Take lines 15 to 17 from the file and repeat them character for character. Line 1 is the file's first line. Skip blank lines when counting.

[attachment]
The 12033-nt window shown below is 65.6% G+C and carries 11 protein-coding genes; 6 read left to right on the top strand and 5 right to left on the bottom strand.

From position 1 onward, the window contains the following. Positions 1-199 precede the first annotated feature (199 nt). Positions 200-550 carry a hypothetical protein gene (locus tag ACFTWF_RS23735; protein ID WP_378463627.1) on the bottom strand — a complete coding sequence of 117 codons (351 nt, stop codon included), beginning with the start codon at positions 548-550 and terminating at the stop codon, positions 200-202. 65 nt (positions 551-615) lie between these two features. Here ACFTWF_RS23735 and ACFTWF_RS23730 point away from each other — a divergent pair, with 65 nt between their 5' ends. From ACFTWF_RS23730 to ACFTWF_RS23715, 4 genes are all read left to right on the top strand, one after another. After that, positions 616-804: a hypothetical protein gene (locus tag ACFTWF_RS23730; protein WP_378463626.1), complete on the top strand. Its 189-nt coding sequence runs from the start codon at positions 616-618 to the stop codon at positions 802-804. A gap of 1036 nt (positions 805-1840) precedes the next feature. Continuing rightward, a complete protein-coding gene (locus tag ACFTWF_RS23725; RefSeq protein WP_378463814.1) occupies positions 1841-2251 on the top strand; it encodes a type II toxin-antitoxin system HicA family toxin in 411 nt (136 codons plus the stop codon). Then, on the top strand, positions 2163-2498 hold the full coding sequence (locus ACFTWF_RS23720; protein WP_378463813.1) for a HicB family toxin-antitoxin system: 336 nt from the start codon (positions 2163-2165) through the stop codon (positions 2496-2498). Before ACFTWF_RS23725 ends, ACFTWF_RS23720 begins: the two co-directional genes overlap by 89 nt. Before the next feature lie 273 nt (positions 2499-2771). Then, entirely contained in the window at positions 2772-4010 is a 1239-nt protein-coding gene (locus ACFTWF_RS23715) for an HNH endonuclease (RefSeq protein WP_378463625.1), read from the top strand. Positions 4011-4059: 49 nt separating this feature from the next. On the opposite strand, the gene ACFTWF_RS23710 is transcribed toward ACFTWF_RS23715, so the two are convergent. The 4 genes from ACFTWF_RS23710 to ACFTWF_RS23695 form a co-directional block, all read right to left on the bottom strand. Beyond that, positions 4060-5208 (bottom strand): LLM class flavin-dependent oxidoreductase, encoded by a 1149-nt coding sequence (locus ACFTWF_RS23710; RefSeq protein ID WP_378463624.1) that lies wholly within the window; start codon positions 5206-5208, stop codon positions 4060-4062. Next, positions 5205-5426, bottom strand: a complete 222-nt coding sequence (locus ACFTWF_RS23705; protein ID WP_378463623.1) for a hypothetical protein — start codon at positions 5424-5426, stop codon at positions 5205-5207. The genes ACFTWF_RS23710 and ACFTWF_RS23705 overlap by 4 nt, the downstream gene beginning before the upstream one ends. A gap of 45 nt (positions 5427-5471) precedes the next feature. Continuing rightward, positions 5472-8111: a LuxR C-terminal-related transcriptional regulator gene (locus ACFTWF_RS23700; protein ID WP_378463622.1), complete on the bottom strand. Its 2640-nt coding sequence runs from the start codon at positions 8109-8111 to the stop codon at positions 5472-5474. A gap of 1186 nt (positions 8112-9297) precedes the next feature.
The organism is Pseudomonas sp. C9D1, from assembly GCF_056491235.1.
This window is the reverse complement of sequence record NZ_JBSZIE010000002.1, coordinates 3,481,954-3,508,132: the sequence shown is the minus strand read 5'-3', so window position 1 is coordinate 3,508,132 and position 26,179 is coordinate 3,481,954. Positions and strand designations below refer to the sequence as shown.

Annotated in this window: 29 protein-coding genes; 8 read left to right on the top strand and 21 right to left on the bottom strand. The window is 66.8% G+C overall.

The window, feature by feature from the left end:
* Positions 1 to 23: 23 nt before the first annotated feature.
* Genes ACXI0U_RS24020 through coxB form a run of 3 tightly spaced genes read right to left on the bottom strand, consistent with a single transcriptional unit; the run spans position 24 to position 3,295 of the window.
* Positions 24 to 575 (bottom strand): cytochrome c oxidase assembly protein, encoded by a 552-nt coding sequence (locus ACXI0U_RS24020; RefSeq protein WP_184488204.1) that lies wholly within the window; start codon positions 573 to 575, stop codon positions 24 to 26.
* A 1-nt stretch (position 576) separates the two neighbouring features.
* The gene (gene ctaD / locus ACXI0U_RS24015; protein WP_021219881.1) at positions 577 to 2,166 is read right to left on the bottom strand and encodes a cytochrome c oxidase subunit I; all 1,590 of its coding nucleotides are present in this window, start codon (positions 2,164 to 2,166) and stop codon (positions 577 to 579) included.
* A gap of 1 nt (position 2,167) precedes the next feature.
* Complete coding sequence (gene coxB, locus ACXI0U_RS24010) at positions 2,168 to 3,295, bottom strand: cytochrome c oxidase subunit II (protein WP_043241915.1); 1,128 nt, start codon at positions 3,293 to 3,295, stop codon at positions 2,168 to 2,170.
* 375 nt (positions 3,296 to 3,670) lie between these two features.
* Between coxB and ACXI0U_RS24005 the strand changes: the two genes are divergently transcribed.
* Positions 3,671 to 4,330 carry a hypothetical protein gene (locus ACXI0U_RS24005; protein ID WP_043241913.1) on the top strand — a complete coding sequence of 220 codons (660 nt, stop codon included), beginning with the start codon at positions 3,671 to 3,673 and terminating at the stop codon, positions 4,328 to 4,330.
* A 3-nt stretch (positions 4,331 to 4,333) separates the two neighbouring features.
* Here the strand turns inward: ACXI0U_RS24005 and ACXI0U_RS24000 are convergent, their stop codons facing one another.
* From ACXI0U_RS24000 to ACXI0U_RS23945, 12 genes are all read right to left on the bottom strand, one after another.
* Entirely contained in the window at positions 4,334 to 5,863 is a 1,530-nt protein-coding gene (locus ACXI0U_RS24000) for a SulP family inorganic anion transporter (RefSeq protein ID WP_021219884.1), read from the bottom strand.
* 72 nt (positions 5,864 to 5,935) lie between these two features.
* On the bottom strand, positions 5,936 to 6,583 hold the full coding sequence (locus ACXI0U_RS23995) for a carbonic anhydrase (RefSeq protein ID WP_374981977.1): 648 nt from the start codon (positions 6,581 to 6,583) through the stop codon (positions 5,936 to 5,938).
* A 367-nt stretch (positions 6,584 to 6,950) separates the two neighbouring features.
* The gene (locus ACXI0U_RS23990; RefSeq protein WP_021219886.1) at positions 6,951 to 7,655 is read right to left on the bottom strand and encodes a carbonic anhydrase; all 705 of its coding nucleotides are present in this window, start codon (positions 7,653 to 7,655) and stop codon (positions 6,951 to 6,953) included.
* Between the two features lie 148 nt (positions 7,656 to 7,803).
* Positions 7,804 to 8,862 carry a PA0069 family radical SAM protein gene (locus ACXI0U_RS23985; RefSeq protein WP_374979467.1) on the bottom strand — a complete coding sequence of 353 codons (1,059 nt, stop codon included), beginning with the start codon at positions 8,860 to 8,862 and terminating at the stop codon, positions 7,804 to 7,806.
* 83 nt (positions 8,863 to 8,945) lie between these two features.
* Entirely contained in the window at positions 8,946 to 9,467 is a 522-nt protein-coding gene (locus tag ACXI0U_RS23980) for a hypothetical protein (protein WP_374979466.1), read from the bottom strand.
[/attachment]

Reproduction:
* Between coxB and ACXI0U_RS24005 the strand changes: the two genes are divergently transcribed.
* Positions 3,671 to 4,330 carry a hypothetical protein gene (locus ACXI0U_RS24005; protein ID WP_043241913.1) on the top strand — a complete coding sequence of 220 codons (660 nt, stop codon included), beginning with the start codon at positions 3,671 to 3,673 and terminating at the stop codon, positions 4,328 to 4,330.
* A 3-nt stretch (positions 4,331 to 4,333) separates the two neighbouring features.